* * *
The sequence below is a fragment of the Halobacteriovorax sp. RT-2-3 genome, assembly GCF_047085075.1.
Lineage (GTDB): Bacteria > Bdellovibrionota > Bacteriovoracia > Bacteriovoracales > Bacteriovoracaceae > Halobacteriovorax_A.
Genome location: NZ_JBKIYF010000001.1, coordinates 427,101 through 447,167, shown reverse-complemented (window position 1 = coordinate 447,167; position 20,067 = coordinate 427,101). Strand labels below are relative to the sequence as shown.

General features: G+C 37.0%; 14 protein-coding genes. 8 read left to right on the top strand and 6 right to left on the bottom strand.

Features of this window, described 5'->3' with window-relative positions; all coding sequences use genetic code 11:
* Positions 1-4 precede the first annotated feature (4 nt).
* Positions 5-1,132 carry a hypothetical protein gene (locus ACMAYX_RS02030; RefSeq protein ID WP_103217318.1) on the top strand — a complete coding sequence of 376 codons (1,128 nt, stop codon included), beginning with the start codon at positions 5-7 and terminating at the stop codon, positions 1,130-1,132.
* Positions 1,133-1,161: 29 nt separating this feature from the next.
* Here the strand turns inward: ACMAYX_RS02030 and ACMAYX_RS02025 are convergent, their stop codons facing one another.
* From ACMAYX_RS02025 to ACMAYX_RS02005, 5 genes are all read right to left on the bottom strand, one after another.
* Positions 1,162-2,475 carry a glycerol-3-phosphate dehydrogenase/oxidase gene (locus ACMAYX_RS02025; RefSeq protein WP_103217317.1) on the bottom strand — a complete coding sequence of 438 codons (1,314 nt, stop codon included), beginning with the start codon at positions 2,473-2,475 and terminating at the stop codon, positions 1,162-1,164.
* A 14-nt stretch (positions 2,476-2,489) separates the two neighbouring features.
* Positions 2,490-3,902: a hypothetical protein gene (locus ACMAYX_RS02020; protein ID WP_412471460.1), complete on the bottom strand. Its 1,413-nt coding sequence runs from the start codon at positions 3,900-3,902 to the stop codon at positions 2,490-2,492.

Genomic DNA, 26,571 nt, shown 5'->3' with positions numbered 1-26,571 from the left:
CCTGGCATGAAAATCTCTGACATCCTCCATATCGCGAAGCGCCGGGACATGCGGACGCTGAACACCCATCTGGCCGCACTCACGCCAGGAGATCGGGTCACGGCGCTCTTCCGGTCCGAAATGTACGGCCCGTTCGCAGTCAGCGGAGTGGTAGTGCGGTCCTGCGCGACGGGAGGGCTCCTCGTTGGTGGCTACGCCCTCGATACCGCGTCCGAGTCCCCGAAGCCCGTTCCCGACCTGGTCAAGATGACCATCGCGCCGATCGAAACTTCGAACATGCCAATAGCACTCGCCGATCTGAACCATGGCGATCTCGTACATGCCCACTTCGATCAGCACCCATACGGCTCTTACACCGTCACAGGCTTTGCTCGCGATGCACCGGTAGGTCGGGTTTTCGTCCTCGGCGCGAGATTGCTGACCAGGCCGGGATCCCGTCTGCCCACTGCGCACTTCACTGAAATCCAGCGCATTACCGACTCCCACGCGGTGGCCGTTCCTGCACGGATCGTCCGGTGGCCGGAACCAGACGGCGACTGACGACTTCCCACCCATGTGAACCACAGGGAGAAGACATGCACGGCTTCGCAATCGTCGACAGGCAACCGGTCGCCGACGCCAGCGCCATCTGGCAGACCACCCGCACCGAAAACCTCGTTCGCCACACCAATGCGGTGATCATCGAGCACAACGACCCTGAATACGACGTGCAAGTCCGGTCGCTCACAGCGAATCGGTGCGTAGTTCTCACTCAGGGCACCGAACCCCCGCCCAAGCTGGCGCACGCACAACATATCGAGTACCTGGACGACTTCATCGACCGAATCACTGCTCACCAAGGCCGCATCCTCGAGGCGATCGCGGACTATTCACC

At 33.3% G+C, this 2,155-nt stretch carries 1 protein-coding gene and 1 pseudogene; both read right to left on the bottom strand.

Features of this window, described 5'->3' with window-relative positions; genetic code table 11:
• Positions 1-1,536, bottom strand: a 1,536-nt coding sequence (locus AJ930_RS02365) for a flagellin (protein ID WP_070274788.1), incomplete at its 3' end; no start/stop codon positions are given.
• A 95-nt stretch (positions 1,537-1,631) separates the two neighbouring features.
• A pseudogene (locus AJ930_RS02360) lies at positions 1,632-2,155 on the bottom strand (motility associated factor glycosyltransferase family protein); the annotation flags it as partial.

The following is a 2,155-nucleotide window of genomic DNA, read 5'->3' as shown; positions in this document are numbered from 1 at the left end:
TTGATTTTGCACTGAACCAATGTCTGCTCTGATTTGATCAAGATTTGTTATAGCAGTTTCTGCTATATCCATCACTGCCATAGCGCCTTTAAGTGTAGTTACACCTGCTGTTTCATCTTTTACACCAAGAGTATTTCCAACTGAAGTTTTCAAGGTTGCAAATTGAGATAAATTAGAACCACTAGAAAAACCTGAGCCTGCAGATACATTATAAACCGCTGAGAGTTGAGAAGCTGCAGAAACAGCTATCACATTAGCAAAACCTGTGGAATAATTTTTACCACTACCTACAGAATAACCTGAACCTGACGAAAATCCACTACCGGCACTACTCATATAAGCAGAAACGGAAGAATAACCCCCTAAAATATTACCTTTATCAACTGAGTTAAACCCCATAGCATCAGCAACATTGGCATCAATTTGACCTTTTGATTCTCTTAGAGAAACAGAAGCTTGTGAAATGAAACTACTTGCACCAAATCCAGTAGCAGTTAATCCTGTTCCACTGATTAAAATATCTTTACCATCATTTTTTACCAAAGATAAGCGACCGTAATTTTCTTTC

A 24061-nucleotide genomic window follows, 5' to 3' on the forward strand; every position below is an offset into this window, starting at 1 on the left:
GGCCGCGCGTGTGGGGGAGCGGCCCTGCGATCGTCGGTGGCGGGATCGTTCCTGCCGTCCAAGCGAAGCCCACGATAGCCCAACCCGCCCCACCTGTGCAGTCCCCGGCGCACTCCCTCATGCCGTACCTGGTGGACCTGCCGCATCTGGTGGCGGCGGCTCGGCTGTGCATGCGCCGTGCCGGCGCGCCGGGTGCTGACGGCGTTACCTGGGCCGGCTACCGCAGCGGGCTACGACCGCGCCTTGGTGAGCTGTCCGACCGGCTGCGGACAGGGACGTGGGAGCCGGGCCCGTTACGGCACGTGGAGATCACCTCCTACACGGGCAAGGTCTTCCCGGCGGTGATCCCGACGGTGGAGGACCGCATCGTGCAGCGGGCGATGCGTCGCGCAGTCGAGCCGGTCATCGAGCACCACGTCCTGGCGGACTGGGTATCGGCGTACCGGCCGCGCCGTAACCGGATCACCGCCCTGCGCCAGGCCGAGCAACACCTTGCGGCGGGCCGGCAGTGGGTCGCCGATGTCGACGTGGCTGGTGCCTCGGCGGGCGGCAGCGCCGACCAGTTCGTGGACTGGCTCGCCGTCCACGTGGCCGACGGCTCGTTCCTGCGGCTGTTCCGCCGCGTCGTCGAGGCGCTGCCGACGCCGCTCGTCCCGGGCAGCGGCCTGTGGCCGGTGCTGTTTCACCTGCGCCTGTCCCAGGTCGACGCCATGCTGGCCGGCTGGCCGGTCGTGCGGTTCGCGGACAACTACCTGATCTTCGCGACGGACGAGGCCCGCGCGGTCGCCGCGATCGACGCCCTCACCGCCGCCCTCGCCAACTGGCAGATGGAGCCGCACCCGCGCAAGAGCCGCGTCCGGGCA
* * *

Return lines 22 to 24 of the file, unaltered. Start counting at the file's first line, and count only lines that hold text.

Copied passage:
TTGATTTTGCACTGAACCAATGTCTGCTCTGATTTGATCAAGATTTGTTATAGCAGTTTCTGCTATATCCATCACTGCCATAGCGCCTTTAAGTGTAGTTACACCTGCTGTTTCATCTTTTACACCAAGAGTATTTCCAACTGAAGTTTTCAAGGTTGCAAATTGAGATAAATTAGAACCACTAGAAAAACCTGAGCCTGCAGATACATTATAAACCGCTGAGAGTTGAGAAGCTGCAGAAACAGCTATCACATTAGCAAAACCTGTGGAATAATTTTTACCACTACCTACAGAATAACCTGAACCTGACGAAAATCCACTACCGGCACTACTCATATAAGCAGAAACGGAAGAATAACCCCCTAAAATATTACCTTTATCAACTGAGTTAAACCCCATAGCATCAGCAACATTGGCATCAATTTGACCTTTTGATTCTCTTAGAGAAACAGAAGCTTGTGAAATGAAACTACTTGCACCAAATCCAGTAGCAGTTAATCCTGTTCCACTGATTAAAATATCTTTACCATCATTTTTTACCAAAGATAAGCGACCGTAATTTTCTTTC

A 24061-nucleotide genomic window follows, 5' to 3' on the forward strand; every position below is an offset into this window, starting at 1 on the left:
GGCCGCGCGTGTGGGGGAGCGGCCCTGCGATCGTCGGTGGCGGGATCGTTCCTGCCGTCCAAGCGAAGCCCACGATAGCCCAACCCGCCCCACCTGTGCAGTCCCCGGCGCACTCCCTCATGCCGTACCTGGTGGACCTGCCGCATCTGGTGGCGGCGGCTCGGCTGTGCATGCGCCGTGCCGGCGCGCCGGGTGCTGACGGCGTTACCTGGGCCGGCTACCGCAGCGGGCTACGACCGCGCCTTGGTGAGCTGTCCGACCGGCTGCGGACAGGGACGTGGGAGCCGGGCCCGTTACGGCACGTGGAGATCACCTCCTACACGGGCAAGGTCTTCCCGGCGGTGATCCCGACGGTGGAGGACCGCATCGTGCAGCGGGCGATGCGTCGCGCAGTCGAGCCGGTCATCGAGCACCACGTCCTGGCGGACTGGGTATCGGCGTACCGGCCGCGCCGTAACCGGATCACCGCCCTGCGCCAGGCCGAGCAACACCTTGCGGCGGGCCGGCAGTGGGTCGCCGATGTCGACGTGGCTGGTGCCTCGGCGGGCGGCAGCGCCGACCAGTTCGTGGACTGGCTCGCCGTCCACGTGGCCGACGGCTCGTTCCTGCGGCTGTTCCGCCGCGTCGTCGAGGCGCTGCCGACGCCGCTCGTCCCGGGCAGCGGCCTGTGGCCGGTGCTGTTTCACCTGCGCCTGTCCCAGGTCGACGCCATGCTGGCCGGCTGGCCGGTCGTGCGGTTCGCGGACAACTACCTGATCTTCGCGACGGACGAGGCCCGCGCGGTCGCCGCGATCGACGCCCTCACCGCCGCCCTCGCCAACTGGCAGATGGAGCCGCACCCGCGCAAGAGCCGCGTCCGGGCA